Tenure

Appointment and New York City licensure

When a New York City school permanently hires you to fill a vacancy you are “appointed” to that position. Your appointment must match your state certification by both subject and level.

As part of this appointment process the DOE automatically generates its own teaching license. This New York City license must match your New York State certificate subject area and, in addition, the grade level of your NYC teaching assignment. The NYC license specifies the area in which you will be considered for tenure decisions and accrue seniority; the latter can be very important if there is excessing in your school. While there are no more New York City paper licenses, there are still license/appointment areas, each with a different code. When you begin teaching, the DOE notifies you by personal email of your license/appointment area and includes the license code. Make sure that you are appointed in the subject area and division level (i.e. elementary, middle or high school) that matches your state certification.

You can only be appointed in an area that matches your state certificate. It can be a little confusing, however, as New York State certification often includes different grade ranges than those of a New York City license. For example, a New York State English or math or social studies certificate will state it is appropriate for grades 7-12 (middle and high schools). A New York City license, however, differentiates between high school and middle school, depending on your appointment.

Unfortunately, “out of license” teaching assignments are not unusual. Since some teaching positions are harder to fill than others, newer teachers are often assigned to teach out of their license areas, in a different level, subject area or both. While such “out of license” assignments don’t affect your salary, they could affect your ability to attain tenure and your right to keep your position if excessing occurs. Teachers who have taught “out of license” could find their probation period extended if the principal or superintendent thinks there is not enough experience in, or evidence of, effectiveness in the appointed license area.

If you believe your appointment, New York City license, or teaching assignment does not match your state certification, speak to your chapter leader at once. Your chapter leader can help you discuss this with your principal and get your program corrected as soon as possible. Or you can call your UFT borough office immediately and ask to speak to an educational liaison.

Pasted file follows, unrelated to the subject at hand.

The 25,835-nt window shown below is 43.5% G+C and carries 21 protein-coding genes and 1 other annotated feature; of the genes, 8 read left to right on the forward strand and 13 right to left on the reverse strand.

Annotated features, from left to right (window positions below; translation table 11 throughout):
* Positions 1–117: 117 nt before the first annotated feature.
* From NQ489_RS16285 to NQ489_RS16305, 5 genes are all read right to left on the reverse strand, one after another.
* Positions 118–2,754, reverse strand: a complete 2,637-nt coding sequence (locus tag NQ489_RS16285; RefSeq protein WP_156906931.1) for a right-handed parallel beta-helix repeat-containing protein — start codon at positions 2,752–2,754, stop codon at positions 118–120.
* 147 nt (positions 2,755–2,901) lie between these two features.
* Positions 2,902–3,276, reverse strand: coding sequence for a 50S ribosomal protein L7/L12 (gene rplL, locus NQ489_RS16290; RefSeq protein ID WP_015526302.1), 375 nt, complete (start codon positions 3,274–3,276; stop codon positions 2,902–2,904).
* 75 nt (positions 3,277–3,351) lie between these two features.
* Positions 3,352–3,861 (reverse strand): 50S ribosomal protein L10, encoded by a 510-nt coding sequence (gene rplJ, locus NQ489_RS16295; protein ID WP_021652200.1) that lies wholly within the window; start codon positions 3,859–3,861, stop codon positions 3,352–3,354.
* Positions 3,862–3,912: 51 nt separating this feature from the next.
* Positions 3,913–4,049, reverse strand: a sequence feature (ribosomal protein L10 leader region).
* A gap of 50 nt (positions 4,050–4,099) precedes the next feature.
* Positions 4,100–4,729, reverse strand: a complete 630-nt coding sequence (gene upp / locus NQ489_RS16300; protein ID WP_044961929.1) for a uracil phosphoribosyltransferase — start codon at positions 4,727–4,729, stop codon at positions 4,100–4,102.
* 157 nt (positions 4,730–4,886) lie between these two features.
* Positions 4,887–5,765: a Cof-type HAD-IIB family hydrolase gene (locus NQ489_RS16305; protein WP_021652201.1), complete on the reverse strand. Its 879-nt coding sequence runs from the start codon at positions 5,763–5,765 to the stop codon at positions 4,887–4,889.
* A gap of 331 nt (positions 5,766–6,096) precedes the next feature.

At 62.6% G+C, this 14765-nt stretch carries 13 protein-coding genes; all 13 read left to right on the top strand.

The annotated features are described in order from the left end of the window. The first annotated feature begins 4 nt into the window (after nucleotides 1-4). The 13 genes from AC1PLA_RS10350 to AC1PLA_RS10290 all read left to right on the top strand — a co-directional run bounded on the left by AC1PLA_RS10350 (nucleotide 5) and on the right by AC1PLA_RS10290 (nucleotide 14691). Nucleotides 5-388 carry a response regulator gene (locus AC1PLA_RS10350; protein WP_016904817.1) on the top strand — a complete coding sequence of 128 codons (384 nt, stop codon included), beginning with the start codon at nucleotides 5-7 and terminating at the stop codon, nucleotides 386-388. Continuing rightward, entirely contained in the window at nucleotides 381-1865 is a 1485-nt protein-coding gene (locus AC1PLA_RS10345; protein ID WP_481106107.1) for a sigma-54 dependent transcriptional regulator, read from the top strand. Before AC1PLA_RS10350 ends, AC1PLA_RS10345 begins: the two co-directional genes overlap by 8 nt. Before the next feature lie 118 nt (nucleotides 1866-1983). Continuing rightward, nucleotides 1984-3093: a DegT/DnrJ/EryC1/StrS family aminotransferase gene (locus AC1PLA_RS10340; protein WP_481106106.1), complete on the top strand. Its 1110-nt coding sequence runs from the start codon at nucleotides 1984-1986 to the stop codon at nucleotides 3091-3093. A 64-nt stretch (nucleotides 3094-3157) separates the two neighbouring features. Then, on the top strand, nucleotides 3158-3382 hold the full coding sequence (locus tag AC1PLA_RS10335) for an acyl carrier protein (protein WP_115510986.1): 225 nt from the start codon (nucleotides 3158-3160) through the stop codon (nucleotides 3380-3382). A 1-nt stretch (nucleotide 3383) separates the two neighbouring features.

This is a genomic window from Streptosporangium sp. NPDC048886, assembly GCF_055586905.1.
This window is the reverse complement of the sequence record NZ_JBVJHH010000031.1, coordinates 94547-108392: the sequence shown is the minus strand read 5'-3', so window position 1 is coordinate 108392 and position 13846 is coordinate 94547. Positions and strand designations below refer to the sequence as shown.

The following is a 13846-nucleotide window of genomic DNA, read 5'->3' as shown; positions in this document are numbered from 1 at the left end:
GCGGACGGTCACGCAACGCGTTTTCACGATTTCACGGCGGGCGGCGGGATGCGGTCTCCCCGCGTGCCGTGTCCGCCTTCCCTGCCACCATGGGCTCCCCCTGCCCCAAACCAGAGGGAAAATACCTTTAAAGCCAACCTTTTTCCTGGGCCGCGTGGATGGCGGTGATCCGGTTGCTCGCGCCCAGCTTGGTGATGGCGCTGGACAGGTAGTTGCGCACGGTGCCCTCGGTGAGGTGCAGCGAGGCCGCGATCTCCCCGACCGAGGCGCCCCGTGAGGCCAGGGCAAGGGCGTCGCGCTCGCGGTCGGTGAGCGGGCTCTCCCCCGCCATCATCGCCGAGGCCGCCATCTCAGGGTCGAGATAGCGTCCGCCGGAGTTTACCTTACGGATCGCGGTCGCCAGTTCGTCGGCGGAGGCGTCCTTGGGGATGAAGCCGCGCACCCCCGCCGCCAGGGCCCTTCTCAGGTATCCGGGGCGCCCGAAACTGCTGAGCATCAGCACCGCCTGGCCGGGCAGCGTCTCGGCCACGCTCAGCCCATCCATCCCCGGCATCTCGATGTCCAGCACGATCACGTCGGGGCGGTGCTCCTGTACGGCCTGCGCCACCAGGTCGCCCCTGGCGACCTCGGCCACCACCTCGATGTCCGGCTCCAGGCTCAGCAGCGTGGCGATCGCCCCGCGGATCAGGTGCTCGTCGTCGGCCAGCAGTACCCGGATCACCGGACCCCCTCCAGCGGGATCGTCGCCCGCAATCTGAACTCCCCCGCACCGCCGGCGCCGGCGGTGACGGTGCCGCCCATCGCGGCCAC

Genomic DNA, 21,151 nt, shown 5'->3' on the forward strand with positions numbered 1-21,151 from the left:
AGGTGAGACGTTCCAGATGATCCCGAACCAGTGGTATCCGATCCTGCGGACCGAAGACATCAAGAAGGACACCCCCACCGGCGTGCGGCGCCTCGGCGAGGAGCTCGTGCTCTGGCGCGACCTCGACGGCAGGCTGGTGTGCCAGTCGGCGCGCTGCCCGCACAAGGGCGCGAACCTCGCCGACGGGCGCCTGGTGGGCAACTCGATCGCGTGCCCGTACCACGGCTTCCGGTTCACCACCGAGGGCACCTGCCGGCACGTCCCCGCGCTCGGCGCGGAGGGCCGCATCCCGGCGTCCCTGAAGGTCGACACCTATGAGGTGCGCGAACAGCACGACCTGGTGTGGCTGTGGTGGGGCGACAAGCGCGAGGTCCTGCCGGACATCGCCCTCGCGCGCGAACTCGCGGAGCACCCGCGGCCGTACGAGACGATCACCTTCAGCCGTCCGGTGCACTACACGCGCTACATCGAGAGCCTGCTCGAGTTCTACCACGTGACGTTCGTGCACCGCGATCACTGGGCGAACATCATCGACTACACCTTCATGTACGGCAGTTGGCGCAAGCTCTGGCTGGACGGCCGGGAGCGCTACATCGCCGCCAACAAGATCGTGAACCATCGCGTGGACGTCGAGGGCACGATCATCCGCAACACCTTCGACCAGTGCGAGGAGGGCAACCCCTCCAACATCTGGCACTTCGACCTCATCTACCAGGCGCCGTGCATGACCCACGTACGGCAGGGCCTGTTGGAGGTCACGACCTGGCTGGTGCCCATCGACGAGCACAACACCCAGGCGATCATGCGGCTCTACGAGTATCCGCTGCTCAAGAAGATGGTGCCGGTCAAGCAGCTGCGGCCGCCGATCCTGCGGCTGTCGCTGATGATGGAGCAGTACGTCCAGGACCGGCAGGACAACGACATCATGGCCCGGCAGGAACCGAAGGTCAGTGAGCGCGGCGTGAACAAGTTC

You can be appointed under only one license at a time, and your license area of appointment determines the area in which you will be granted tenure. Sometimes your certification permits you to be appointed under another license; however, if you agree to switch to a new appointment you are on probation again. In addition, if you switch to another license before you receive tenure in your first license you must serve probation in that license, and there may be other ramifications. Contact your UFT borough office before you switch your license.

In any case, your salary does not change when your license changes. Be sure you check with your payroll secretary that your appointment date is correctly entered in the computer.

Probationary period

State law requires teachers and other staff to serve a four-year probationary period after being appointed to a position. During that time supervisors are supposed to observe you several times a year and evaluate you in areas including classroom management, lesson planning, presentation skills and how you use student data to help plan instruction.

Generally, at the end of four years of acceptable service, you will be entitled to due process rights under Section 3020a of the state Education Law, which governs the discipline and dismissal of tenured educators. This is commonly called acquiring tenure, but it is effectively the completion of your probationary period.

If the DOE intends to discontinue, that is, terminate, your service at any time prior to the completion of your probationary period you must be given 30 calendar days’ notice. If you are discontinued, call your UFT borough office. They will assign an advocate to assist you in fighting the termination.

Sometimes a principal will ask you to sign a document stating that you agree to an extension of your probationary period beyond the four years. If this occurs contact your chapter leader or your UFT borough office immediately so we can arrange, if necessary, for an attorney to review the document in order to protect your rights as a probationary educator.